At the time I didn't know what the song was or who was performing it. But it captured my imagination. The intensity and desperation of the plaintive vocals seemed perfectly carried along by powerful and straightforward music. Together they conveyed a frantic urgency, devoid of contrivances. In my mind, it represented the contrast between the nature we found ourselves surrounded in, and the cold metal within which we were travelling. It represented the dichotomy between Joy to the World and the 500 civilians raped, tortured and killed at My Lai. That song recognized that we are all human beings living in a crazy world, and that it is a wonderful thing to be alive!

                          Whenever I hear Paranoid, I can smell the forest. I can feel the corduroy, see the gravel road reflecting in my dad's sunglasses, hear him tease my mom about the fact she never wears shoes, see her smile in response while grabbing at some of her jet black hair that got loose. Paranoid helped me grow up some back then, and helps me go back in time now.
                          Last edited by Vynlsol; 09-30-2017, 03:43 PM.
                          gadji beri bimba glandridi laula lonni cadori - Ball

                          Comment


                          • Originally posted by ronn View Post
                            The Walking Dead \m/
                            Love all 99 episodes ,,, did "Still" and "Alone" today ....


                            Originally posted by Thelemech View Post
                            ^^^ It definitely is Impeccable to the maximum. Tony Martin sounds great and Iommi is just on fire.
                            Amen to that my brother!!


                            Originally posted by Vynlsol View Post
                            Now that the stories have been told and the voting is over, here's mine:


                            Protests, riots, and domestic terrorism were the order of the day in various parts of the world. The Weather Underground blew the hell out of the United States capitol building in the spring, we were three years out from the My Lai massacre and one year out from Kent State. The Vietnam War continued to rage.

                            Three Dog Night's performance of Joy to the World dominated the airwaves, right along side music from Janis Joplin, Bill Withers, The Rolling Stones, The Who, and a host of others. Gasoline was 38 cents a gallon in the midewest, I was 12 years old, and my parents had just bought a new convertible Chevelle.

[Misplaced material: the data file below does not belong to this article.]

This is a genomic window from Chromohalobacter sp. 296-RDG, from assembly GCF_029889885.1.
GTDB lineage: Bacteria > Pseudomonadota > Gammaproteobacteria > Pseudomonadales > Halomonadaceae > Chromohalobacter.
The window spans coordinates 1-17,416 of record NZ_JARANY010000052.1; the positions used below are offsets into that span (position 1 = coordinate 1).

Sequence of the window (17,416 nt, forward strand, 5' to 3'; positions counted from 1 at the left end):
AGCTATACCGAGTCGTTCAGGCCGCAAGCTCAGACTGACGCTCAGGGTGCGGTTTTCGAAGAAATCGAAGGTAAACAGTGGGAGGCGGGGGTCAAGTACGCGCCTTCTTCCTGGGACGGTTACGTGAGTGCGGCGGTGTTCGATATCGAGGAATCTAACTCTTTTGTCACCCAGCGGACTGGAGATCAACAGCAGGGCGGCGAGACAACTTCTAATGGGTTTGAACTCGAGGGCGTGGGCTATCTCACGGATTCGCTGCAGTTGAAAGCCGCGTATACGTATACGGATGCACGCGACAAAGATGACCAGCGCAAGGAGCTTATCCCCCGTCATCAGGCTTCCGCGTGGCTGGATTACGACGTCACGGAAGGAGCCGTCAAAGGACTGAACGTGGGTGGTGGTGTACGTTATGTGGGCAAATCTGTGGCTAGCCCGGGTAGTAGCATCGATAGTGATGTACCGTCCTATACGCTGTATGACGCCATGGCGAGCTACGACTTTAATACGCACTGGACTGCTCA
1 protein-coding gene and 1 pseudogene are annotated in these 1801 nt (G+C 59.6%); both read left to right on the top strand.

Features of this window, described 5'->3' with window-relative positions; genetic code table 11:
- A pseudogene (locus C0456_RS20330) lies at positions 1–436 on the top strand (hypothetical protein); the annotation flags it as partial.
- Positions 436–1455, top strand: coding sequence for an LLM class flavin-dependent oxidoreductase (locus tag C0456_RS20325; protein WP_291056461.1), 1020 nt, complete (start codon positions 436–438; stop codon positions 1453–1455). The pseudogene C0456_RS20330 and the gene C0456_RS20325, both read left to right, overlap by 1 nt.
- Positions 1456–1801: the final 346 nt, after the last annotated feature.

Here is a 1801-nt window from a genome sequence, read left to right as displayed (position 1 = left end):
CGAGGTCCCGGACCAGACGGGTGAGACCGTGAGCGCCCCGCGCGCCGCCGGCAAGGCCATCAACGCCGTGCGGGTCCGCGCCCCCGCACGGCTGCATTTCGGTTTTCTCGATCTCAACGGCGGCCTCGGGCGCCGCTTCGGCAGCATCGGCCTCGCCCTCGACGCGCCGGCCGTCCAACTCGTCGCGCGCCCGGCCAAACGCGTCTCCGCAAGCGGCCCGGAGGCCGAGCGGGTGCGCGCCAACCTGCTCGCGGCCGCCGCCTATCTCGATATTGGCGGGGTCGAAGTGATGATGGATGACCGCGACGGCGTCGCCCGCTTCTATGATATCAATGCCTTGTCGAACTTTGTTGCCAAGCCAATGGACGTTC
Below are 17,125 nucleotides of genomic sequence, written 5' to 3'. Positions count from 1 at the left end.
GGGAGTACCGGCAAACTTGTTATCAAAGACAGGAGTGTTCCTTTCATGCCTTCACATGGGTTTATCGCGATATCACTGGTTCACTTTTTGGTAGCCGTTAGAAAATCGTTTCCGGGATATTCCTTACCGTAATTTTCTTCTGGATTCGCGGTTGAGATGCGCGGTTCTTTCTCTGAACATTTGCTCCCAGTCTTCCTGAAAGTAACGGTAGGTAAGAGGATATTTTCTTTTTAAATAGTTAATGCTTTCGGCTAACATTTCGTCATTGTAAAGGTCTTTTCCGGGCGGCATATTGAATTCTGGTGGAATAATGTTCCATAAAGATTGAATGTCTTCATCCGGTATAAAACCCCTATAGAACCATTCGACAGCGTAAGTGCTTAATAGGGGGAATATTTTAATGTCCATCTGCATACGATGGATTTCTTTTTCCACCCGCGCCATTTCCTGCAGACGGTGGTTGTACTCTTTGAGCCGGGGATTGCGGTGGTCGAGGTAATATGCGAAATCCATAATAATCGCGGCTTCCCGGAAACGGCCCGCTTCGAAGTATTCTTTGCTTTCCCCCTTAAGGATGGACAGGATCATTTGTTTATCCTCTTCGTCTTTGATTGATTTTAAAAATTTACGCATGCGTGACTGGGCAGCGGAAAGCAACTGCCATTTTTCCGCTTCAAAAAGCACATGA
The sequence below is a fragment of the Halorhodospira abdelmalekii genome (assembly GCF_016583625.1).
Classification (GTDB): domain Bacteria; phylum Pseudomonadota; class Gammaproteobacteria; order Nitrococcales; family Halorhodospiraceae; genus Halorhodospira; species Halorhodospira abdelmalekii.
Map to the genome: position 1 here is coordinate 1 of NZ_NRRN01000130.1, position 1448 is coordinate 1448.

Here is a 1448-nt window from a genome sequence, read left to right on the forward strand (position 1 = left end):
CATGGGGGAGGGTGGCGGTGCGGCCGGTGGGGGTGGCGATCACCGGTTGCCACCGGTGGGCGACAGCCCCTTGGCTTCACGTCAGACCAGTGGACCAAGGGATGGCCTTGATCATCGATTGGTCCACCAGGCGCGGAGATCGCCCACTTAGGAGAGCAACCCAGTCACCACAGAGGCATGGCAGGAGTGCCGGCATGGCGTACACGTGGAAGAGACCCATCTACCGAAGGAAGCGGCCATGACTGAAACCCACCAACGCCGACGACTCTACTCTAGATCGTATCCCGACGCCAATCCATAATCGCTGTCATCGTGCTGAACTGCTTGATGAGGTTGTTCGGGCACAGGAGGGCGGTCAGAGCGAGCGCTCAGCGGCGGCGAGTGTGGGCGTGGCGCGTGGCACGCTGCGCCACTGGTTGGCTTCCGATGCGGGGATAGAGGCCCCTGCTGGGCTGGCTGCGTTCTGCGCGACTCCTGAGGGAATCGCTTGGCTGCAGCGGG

We always went to "the lake" in the summer. Everyone in my family went, sometimes more than once. It was about a two hour drive, and in the summer of 1971 we dropped the top on that new Chevelle, hopped in and headed out. For the first time, I was allowed to ride in the front seat so I felt like a big shot. For a few minutes, anyway.

                            We weren't very far from our destination. The paved roads had long since turned to gravel and were soon to turn to dirt. The warmth of the afternoon sun played across my face in time with the shadows being cast from the trees that now surrounded us on either side. For many years my dad wore a beard. This was before he started doing that. He was wearing cut-offs, a black t-shirt with a front pocket where he kept his cigarettes, and huarache sandals. My mom had hair to the middle of her back at the time. Jet black and she kept it straight. Sitting in the back seat of the convertible, she had it wound up so it wouldn't blow all over the place. She was wearing a paisley halter-top, cut-offs, and no shoes. She would never have worn shoes if she didn't have to. I had on a pair of red corduroy pants, an orange t-shirt advertising Schlitz beer, and blue tennis shoes.

                            The air smelled, looked, and felt like nature. Musty but dynamic and fresh at the same time. The scenary was gentle and inviting until you peered further beyond the treeline where it became darker and mysterious. Rolling at 30 miles an hour, hearing the crunch of the gravel and the low rumble of the small block 327 engine, I felt like we were mechanical interlopers in the garden of Eden. This feeling was amplified by a riff that came out of the car stereo right about then.

                            At the time I didn't know what the song was or who was performing it. But it captured my imagination. The intensity and desperation of the plaintive vocals seemed perfectly carried along by powerful and straightforward music. Together they conveyed a frantic urgency, devoid of contrivances. In my mind, it represented the contrast between the nature we found ourselves surrounded in, and the cold metal within which we were travelling. It represented the dichotomy between Joy to the World and the 500 civilians raped, tortured and killed at My Lai. That song recognized that we are all human beings living in a crazy world, and that it is a wonderful thing to be alive!